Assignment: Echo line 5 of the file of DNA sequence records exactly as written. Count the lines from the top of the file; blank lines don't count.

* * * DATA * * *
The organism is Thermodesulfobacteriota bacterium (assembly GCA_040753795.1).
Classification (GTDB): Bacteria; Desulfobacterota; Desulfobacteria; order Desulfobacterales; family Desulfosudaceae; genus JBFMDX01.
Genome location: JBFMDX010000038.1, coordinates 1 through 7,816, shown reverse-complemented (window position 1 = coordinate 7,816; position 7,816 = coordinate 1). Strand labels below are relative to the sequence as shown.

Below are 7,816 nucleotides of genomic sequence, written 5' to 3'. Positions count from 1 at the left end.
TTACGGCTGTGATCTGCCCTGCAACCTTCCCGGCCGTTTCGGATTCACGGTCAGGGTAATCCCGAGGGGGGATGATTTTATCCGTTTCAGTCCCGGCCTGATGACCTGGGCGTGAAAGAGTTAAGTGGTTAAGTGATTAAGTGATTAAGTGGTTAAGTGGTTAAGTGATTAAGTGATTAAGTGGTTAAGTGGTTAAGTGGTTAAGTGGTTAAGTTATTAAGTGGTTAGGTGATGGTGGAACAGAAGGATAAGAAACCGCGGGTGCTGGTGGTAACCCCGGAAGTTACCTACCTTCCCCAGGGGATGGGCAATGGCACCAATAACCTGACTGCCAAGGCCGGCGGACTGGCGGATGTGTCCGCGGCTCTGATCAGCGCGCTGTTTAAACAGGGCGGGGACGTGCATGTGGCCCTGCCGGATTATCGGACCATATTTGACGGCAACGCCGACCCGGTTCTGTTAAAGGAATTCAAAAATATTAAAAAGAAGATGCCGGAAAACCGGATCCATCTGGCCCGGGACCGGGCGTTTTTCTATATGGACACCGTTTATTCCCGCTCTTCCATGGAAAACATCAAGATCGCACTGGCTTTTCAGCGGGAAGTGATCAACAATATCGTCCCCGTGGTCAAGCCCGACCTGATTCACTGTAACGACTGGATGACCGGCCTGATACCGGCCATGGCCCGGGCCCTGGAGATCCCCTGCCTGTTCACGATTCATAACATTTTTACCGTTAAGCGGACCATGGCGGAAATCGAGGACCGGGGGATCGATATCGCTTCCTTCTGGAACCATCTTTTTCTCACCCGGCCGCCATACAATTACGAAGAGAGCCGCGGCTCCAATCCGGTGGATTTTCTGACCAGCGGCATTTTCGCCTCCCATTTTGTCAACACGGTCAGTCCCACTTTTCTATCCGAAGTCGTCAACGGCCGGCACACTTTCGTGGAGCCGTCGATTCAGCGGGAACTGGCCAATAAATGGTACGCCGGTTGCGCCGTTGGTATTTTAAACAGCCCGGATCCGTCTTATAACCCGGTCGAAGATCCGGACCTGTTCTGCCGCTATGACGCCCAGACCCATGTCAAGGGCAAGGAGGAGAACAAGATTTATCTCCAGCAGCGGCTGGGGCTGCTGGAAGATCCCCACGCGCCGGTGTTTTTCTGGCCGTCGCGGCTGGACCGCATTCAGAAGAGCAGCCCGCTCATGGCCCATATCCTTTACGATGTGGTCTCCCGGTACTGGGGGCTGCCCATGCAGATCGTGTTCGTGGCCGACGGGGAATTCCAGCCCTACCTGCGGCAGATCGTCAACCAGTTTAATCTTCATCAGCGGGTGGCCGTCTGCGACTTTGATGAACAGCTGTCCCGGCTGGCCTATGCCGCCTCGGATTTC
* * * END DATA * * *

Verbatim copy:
TTACGGCTGTGATCTGCCCTGCAACCTTCCCGGCCGTTTCGGATTCACGGTCAGGGTAATCCCGAGGGGGGATGATTTTATCCGTTTCAGTCCCGGCCTGATGACCTGGGCGTGAAAGAGTTAAGTGGTTAAGTGATTAAGTGATTAAGTGGTTAAGTGGTTAAGTGATTAAGTGATTAAGTGGTTAAGTGGTTAAGTGGTTAAGTGGTTAAGTTATTAAGTGGTTAGGTGATGGTGGAACAGAAGGATAAGAAACCGCGGGTGCTGGTGGTAACCCCGGAAGTTACCTACCTTCCCCAGGGGATGGGCAATGGCACCAATAACCTGACTGCCAAGGCCGGCGGACTGGCGGATGTGTCCGCGGCTCTGATCAGCGCGCTGTTTAAACAGGGCGGGGACGTGCATGTGGCCCTGCCGGATTATCGGACCATATTTGACGGCAACGCCGACCCGGTTCTGTTAAAGGAATTCAAAAATATTAAAAAGAAGATGCCGGAAAACCGGATCCATCTGGCCCGGGACCGGGCGTTTTTCTATATGGACACCGTTTATTCCCGCTCTTCCATGGAAAACATCAAGATCGCACTGGCTTTTCAGCGGGAAGTGATCAACAATATCGTCCCCGTGGTCAAGCCCGACCTGATTCACTGTAACGACTGGATGACCGGCCTGATACCGGCCATGGCCCGGGCCCTGGAGATCCCCTGCCTGTTCACGATTCATAACATTTTTACCGTTAAGCGGACCATGGCGGAAATCGAGGACCGGGGGATCGATATCGCTTCCTTCTGGAACCATCTTTTTCTCACCCGGCCGCCATACAATTACGAAGAGAGCCGCGGCTCCAATCCGGTGGATTTTCTGACCAGCGGCATTTTCGCCTCCCATTTTGTCAACACGGTCAGTCCCACTTTTCTATCCGAAGTCGTCAACGGCCGGCACACTTTCGTGGAGCCGTCGATTCAGCGGGAACTGGCCAATAAATGGTACGCCGGTTGCGCCGTTGGTATTTTAAACAGCCCGGATCCGTCTTATAACCCGGTCGAAGATCCGGACCTGTTCTGCCGCTATGACGCCCAGACCCATGTCAAGGGCAAGGAGGAGAACAAGATTTATCTCCAGCAGCGGCTGGGGCTGCTGGAAGATCCCCACGCGCCGGTGTTTTTCTGGCCGTCGCGGCTGGACCGCATTCAGAAGAGCAGCCCGCTCATGGCCCATATCCTTTACGATGTGGTCTCCCGGTACTGGGGGCTGCCCATGCAGATCGTGTTCGTGGCCGACGGGGAATTCCAGCCCTACCTGCGGCAGATCGTCAACCAGTTTAATCTTCATCAGCGGGTGGCCGTCTGCGACTTTGATGAACAGCTGTCCCGGCTGGCCTATGCCGCCTCGGATTTC